AbstractThe objective of this thesis is to investigate the numerous influences which shaped Eric Linklater's 'Juan in America' (1931) and show how these influences work together to create a unified satirical text. 'Juan in America' pays homage to Byron's 'Don Juan' (1819-1824) through appropriation, intertextuality and allusion, and Linklater's interpretation of Byron and his work will be a focus of this investigation. The early twentieth century Byron scholar, Frederick Beaty, suggests in 'Byron the Satirist' (1985) that ability, temperament and use of raw materials – such as response to society and literary tradition – are the best guide to understanding Byron's satire, and it is through these elements that a comparison between 'Don Juan' and 'Juan in America' will be made. After thoroughly comparing both texts, this thesis will use theories from adaptation studies to determine the appropriative relationship between the two texts. This dissertation will also suggest that the act of appropriation can extend beyond literary transposition, and that 'raw materials' – which Beaty states to be influences from history, memory, and culture – can also be appropriated for satirical purpose. These elements will be investigated using concepts from the disciplines of autobiography, history and anthropology. Finally, Linklater was influenced by various literary traditions evident in the work of satirists, transatlantic authors and his peers. These areas of literature will be put into context against 'Juan in America' using ideas from comparative literature studies. Because both 'Juan in America' and 'Don Juan' are satires heavily laden with intertextual references, as well as autobiographic, historic and cultural representations, taking a multi-disciplinary approach is necessary in an investigation which hopes to uncover how Linklater interacts with his surroundings to create a unique form of satire.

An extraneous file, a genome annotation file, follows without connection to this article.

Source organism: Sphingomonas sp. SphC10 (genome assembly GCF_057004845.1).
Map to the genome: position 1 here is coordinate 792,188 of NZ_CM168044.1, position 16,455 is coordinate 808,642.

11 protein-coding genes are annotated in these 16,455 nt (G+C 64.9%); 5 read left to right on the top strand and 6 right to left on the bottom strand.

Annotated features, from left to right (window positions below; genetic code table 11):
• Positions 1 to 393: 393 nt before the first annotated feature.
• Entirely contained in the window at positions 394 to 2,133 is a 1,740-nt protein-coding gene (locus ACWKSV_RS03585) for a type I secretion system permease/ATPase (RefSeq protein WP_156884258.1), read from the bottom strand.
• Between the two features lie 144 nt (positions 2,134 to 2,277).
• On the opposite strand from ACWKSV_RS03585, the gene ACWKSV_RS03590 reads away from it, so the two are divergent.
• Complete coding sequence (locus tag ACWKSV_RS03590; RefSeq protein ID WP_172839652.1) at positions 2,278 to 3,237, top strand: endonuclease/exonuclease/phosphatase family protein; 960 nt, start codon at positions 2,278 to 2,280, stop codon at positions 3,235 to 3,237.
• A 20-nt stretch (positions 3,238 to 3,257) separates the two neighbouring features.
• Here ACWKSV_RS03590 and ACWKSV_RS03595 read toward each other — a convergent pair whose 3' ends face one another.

|Date of Award||2011|
|Supervisor||Timothy Morris (Supervisor)|
- Eric Linklater
- Lord Byron
- Juan in America
- Don Juan
- Appropriation Studies
- Study of Satire
The nature of appropriation: Eric Linklater's 'Juan in America'
Marsh, R. (Author). 2011
Student thesis: Master's Thesis › Master of Philosophy